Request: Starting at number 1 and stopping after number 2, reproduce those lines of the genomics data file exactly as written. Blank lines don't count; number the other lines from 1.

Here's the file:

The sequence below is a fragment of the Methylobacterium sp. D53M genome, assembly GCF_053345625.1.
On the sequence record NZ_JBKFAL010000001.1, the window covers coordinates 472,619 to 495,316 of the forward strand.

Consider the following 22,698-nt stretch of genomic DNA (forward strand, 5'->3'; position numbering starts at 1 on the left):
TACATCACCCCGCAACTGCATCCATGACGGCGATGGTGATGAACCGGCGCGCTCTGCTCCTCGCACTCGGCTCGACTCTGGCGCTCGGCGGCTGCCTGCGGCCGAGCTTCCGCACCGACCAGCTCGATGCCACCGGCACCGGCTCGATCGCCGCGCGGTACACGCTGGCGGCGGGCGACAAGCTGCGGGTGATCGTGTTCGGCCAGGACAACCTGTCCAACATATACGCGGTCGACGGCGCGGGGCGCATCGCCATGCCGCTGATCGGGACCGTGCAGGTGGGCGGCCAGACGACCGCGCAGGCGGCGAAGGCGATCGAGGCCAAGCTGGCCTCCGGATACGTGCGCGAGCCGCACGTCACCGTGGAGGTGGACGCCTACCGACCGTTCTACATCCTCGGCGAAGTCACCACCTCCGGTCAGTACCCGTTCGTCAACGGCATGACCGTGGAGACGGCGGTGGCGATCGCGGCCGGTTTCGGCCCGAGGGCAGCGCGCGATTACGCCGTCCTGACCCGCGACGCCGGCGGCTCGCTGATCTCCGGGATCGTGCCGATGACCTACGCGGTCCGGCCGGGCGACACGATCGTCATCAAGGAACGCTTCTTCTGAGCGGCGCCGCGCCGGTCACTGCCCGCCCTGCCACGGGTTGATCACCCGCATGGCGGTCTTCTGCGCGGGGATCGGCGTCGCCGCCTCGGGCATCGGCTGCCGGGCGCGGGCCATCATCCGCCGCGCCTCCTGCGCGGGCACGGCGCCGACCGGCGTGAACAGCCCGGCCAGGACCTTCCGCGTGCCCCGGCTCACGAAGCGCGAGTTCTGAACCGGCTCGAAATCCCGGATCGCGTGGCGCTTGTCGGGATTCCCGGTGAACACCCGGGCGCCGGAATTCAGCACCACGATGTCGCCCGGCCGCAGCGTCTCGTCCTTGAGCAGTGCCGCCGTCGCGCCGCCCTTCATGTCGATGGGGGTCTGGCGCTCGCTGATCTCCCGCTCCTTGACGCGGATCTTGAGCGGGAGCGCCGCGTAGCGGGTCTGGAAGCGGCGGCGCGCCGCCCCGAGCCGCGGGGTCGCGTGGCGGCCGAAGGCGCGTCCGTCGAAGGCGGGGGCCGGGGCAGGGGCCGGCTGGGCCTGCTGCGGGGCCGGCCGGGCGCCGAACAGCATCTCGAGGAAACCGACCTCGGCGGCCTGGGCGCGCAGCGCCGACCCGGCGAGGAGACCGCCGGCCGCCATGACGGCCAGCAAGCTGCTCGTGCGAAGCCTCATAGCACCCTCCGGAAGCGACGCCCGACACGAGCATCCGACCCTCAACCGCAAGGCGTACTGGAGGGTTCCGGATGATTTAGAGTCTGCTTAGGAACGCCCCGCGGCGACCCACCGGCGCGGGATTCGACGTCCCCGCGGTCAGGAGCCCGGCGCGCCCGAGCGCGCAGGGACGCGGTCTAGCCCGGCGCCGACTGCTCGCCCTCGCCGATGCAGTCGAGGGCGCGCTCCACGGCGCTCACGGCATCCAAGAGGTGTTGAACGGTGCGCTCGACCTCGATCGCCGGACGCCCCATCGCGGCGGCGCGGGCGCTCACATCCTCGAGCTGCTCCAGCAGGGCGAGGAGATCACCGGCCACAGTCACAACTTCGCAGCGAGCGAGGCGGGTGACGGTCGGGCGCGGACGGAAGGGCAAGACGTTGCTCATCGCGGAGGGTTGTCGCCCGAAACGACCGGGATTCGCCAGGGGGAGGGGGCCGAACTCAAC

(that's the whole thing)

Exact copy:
The sequence below is a fragment of the Methylobacterium sp. D53M genome, assembly GCF_053345625.1.
On the sequence record NZ_JBKFAL010000001.1, the window covers coordinates 472,619 to 495,316 of the forward strand.